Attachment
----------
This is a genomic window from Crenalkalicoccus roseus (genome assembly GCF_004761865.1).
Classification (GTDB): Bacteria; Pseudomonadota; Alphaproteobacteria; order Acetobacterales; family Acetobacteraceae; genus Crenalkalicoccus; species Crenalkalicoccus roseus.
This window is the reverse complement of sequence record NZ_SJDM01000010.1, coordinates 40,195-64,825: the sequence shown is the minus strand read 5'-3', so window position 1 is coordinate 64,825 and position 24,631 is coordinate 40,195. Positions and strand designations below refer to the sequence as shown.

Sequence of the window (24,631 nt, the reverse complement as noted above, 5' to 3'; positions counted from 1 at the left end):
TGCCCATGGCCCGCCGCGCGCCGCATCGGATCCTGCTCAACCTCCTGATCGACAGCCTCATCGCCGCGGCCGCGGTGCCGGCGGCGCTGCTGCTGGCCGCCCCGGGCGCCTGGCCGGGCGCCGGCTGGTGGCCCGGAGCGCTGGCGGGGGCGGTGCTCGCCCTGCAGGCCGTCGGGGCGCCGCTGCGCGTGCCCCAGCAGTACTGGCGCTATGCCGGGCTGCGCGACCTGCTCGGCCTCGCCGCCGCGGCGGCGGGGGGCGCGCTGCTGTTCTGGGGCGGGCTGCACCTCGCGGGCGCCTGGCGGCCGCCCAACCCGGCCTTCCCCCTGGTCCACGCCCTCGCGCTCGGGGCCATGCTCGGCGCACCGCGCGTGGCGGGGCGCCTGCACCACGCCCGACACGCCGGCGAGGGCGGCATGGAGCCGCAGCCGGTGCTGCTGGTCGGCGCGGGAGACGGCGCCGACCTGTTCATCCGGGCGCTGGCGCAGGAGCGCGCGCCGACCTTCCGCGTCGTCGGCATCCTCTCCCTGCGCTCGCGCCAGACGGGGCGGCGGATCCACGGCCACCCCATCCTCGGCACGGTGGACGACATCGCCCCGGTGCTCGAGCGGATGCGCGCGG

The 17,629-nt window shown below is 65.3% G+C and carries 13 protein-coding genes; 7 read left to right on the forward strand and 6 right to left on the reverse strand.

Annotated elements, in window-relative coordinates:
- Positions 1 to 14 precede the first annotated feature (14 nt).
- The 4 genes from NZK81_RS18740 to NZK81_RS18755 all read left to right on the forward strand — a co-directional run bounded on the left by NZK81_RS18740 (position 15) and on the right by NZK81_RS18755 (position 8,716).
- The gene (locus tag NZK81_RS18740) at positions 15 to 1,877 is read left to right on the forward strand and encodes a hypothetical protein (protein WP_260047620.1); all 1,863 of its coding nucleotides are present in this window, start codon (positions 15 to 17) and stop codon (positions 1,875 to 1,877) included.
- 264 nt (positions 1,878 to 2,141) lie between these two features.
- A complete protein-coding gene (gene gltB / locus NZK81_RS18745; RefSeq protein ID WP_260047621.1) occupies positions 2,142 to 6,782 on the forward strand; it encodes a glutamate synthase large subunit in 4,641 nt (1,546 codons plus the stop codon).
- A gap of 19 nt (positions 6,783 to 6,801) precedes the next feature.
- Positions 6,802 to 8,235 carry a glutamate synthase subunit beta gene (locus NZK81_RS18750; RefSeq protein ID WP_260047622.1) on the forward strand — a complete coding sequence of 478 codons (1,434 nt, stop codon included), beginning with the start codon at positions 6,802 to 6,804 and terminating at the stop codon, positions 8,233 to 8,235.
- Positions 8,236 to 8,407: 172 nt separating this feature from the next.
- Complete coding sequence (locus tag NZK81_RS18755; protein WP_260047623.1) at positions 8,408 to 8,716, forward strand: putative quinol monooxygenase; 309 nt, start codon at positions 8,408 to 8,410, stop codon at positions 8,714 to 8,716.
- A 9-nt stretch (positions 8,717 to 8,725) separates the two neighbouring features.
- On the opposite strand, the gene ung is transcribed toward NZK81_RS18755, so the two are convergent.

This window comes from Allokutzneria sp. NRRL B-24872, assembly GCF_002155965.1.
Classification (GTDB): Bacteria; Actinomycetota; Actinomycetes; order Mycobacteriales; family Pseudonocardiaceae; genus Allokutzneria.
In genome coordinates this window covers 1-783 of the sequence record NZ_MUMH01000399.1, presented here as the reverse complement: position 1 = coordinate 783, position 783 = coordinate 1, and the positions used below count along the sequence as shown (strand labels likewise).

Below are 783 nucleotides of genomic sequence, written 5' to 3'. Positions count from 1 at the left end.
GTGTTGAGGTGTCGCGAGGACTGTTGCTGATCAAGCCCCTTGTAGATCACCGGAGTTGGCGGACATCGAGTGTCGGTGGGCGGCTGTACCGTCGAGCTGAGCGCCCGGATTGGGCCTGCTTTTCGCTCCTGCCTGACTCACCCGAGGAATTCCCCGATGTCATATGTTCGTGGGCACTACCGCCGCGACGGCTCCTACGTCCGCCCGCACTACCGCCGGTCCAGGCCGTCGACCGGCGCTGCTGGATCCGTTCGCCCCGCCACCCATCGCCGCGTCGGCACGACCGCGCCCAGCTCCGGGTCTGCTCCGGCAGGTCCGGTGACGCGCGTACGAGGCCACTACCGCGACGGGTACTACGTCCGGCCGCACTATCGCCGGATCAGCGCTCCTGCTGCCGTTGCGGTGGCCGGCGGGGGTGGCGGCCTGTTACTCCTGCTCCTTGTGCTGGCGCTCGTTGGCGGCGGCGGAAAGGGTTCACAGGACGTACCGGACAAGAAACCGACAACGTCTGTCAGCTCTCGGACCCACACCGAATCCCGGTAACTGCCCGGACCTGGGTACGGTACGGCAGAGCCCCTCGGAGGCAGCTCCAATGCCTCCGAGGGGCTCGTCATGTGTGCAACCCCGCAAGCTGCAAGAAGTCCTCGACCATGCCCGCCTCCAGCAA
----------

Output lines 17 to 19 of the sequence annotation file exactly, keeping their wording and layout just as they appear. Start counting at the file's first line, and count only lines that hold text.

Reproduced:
- A 9-nt stretch (positions 8,717 to 8,725) separates the two neighbouring features.
- On the opposite strand, the gene ung is transcribed toward NZK81_RS18755, so the two are convergent.

This window comes from Allokutzneria sp. NRRL B-24872, assembly GCF_002155965.1.